The Rationale for Low Capital Gains Tax Rates

Republican Staff Commentary

Nov 17 2010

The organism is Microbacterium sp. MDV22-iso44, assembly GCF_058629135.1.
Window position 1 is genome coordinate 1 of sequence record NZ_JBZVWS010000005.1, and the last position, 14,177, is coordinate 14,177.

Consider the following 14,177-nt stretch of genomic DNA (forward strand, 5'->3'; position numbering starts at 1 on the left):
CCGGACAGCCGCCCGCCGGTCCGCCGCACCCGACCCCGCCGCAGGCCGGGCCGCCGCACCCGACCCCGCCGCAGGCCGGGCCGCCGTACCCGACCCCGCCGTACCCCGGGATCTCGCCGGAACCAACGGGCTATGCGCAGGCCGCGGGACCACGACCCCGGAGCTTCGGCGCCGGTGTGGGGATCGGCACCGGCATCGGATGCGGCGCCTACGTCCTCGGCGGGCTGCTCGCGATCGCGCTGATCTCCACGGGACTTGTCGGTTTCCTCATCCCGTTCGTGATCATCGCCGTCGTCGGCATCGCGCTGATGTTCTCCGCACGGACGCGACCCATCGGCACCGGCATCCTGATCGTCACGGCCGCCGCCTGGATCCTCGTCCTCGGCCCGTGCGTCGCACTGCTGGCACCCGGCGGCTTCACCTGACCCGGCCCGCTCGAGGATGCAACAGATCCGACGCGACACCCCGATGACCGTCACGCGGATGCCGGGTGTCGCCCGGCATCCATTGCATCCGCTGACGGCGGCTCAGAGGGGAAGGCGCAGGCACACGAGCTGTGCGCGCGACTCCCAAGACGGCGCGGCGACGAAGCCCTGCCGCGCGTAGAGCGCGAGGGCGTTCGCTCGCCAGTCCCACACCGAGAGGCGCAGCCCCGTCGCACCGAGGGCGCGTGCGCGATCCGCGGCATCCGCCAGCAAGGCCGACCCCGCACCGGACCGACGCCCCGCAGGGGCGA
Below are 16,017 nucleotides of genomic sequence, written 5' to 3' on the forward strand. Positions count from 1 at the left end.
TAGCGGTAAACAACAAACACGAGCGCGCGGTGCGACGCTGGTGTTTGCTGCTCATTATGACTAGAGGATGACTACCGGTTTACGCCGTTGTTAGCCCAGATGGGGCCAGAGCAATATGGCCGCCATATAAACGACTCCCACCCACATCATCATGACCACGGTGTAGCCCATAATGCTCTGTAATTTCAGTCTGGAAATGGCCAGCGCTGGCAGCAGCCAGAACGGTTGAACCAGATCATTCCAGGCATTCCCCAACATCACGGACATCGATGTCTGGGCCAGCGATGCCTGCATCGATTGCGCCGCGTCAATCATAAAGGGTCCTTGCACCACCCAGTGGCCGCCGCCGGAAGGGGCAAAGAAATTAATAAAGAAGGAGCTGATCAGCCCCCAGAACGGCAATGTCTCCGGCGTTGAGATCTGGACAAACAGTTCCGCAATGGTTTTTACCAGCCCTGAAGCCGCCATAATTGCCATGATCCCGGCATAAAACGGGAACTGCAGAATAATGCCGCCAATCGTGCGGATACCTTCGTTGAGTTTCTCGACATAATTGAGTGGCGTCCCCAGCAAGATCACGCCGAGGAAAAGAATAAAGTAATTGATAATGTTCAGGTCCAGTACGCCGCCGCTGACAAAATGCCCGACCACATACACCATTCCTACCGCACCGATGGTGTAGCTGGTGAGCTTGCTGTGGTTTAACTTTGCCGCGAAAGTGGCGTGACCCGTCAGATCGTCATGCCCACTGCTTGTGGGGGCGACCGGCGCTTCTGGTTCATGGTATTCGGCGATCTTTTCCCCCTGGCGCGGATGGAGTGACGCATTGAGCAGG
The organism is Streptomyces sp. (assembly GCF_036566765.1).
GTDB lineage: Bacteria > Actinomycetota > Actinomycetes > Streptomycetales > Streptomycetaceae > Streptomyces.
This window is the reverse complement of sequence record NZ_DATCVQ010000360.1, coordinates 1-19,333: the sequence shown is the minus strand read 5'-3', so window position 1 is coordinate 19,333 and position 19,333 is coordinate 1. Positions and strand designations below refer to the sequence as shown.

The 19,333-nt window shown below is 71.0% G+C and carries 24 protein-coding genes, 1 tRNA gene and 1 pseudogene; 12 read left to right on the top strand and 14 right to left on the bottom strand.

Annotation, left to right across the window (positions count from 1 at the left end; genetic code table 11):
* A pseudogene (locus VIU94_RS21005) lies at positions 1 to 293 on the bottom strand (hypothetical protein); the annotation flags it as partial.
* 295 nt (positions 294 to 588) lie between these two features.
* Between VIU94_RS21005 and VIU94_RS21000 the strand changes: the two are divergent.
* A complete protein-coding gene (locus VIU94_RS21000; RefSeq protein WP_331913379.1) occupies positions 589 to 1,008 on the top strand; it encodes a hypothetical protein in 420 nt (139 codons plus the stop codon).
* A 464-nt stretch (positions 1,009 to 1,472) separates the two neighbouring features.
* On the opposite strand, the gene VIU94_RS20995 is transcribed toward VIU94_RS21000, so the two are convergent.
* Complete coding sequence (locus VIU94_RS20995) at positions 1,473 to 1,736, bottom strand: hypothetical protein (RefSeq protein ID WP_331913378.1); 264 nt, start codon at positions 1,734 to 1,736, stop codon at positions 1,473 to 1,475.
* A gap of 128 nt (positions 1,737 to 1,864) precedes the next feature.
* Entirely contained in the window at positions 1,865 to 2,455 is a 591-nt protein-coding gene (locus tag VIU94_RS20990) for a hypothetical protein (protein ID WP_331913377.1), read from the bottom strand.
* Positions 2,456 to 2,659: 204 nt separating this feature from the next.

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Capital gains tax rates have historically been lower than ordinary income tax rates for a number of reasons, including the positive economic effects of investment and the impact of inflation on capital gains.    Additionally, strong behavioral responses and the potential to avoid capital gains taxation altogether have contributed to lower capital gains tax rates.  As the top tax rate on capital gains is set to rise 33% in 2011 (to 20%), and then by another 19% in 2013 (to 23.8%) when the health care surtax kicks in, static government revenue estimates have vastly overstated the additional revenue that may be raised from these tax hikes.  A number of dynamic analyses have found that the negative economic feedback effects of higher capital gains tax rates mean that the scheduled tax hikes will bring in little to no additional revenue, and could even increase budget deficits. 

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